Less than a decade back the grower champagne movement still seemed ‘underground’ and only in its infancy. Fast forward to today - thanks to social media, a handful of devoted importers, and more informed wine drinkers, they are finally gaining well deserved attention. If you weren’t aware of the phenomenon, a ‘grower’ is someone that owns and farms their vineyards in addition to making all their champagnes. One of the stars that has risen is none other than Pierre Peters. Rodolphe Peters is a 4th generation winemaker in his family and took over the estate in 2008, presiding over some of the most coveted land in all of Champagne – Les Mesnil sur Oger. While driving through the Cote des Blancs, it’s difficult not to be mesmerized by all the beautifully tended vines, but what is so special about Mesnil is the soil structure. Composed of mainly limestone and chalk, and we’re talking A LOT of chalk. In fact, the soil is so chalky that some of the producers use pieces of it to write and mark on their barrels! How this kind of soil affects the wine is almost a magical mineral lift that you can only get from these parcels. The balancing act of marrying fruit, acid and minerality in champagne is no trifling task and Rodolphe Peters is someone that has seemingly mastered this. Careful work in the vineyard and cellar ensures the purest expression of Chardonnay and all of his wines go through malolactic fermentation due to their naturally high acidities.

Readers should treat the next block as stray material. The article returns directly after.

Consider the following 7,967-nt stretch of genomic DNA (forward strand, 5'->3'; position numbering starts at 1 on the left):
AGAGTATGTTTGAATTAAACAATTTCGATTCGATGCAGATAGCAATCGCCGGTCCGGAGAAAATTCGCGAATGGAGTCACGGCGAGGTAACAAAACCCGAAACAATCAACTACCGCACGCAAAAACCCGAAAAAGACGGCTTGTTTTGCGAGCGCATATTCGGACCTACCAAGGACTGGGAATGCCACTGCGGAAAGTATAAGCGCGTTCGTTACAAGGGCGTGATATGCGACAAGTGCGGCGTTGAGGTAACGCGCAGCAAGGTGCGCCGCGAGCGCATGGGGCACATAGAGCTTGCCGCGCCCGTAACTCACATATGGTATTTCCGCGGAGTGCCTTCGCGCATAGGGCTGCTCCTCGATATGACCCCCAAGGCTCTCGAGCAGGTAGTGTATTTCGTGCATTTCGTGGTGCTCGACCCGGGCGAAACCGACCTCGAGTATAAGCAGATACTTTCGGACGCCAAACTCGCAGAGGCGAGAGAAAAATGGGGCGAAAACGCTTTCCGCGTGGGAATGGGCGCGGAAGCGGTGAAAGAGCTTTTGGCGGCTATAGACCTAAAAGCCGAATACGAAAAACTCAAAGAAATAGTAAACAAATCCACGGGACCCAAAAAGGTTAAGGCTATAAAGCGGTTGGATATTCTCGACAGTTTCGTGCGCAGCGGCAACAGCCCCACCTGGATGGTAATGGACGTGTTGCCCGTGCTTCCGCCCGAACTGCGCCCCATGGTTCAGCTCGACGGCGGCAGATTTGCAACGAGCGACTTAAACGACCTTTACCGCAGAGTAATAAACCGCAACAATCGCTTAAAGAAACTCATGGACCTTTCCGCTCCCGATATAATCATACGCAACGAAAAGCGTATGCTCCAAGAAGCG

What importer Skurnik Wines has to say about this wine...
cépage 100% Chardonnayassemblage 2018 Base with reserve wine from 1988,1990, 1993 and 1995 through 2017village/vyd Le Mesnil-sur-Oger Grand Cru,Cramant Grand Cru, Avize Grand Cru andOger Grand Cru; Chalkmalo Partial, 75%élevage Stainless steel, oak cask and concrete onfine leessur latte 24+ Months
Champagne boasts some of the world’s greatest luxury brands with Krug, Cristal and, of course, Dom Perignon. But it’s also home to hundreds of small dynamic producers—farmers who grow their own grapes (often organically) and make (often with natural methods) tiny amounts of pure and absolutely delicious wine that reflect the individual personalities of their villages and terroirs. Toast with these wines, for sure. But also treat them like the great wines they are: taste, drink, explore!